A cap on household energy bills is set to be included in the Conservative manifesto, a cabinet minister has said. According to the Sunday Times the plans could cut gas and electricity costs by £100 a year for 17 million families. Work and Pensions Secretary Damian Green told ITV people felt “taken advantage of” by energy firms. Labour said the plan should be taken with “a pinch of salt”, while price comparison company uSwitch said it would “do more harm than good”. The wider energy industry has reacted with scepticism to the plan, saying a price cap could have a negative impact on competition and lead to higher prices.
BBC 23rd April 2017 read more »
The energy industry has accused the Conservatives of “giving up on competition” by proposing to cap fuel bills. Damian Green, the work and pensions secretary, said yesterday that a future Tory government would cap energy prices in a move that ministers believe could cut households bills by £100. The party said that the 20 million households on standard variable rate tariffs would benefit. The announcement comes only a year after the Competition and Markets Authority drew back from proposing a fully fledged price cap, instead recommending price controls for customers with pre-payment meters. Theresa May said last month that the market was failing. “Relying on switching alone to keep prices down is not working,” she said.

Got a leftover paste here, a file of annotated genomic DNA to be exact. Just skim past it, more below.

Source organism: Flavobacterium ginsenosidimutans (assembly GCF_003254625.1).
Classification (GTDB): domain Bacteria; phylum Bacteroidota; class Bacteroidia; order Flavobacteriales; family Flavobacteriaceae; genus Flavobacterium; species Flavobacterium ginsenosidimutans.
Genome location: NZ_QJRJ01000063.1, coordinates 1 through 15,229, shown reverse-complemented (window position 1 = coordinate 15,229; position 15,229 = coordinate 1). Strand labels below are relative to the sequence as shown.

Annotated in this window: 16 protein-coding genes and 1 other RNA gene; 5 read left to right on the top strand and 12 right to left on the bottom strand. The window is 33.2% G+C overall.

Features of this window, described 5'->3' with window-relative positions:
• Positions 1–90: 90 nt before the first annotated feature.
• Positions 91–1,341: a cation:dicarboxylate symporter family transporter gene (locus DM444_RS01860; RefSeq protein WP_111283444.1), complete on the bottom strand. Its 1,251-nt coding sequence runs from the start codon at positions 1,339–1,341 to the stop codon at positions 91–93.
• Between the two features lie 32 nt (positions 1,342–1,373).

Times 24th April 2017 read more »
FT 23rd April 2017 read more »
It’s not what you know but who you know. To prove the aphorism, compare the response to Theresa May’s promise to cap energy bills, and the furore over Ed Miliband’s pledge to do something very similar four years ago. When the former Labour leader called for a 20-month price freeze in the face of rising gas and electricity costs, he was ridiculed. “Back to the bad old days,” screamed the Daily Mail front page in September 2013. But when the Mail, edited by Paul Dacre, a May supporter, reported earlier this month on Tory plans to take action on bills in the face of the latest rise by one of the big six energy companies, such statist intervention had become a “crackdown on energy rip-offs”. The Telegraph said prices would go up before Miliband’s freeze, while the Times and the Sun warned the “lurch to the left” risked blackouts. The Times’s editorial described his plan as “flawed in practically every detail”. On Sunday, the Sunday Times welcomed May’s price cap as an “attempt to capture the political centre ground”. The hypocrisy is not lost on the Labour MP, who tweeted: “Where were these people for last four years since I proposed cap? Defending a broken energy market that ripped people off. Let’s see small print.” As well as powerful media allies, May also has luck on her side. Miliband’s eye-catching pledge came a few months before wholesale energy prices began a two-year slide, rendering the idea irrelevant.
Guardian 23rd April 2017 read more »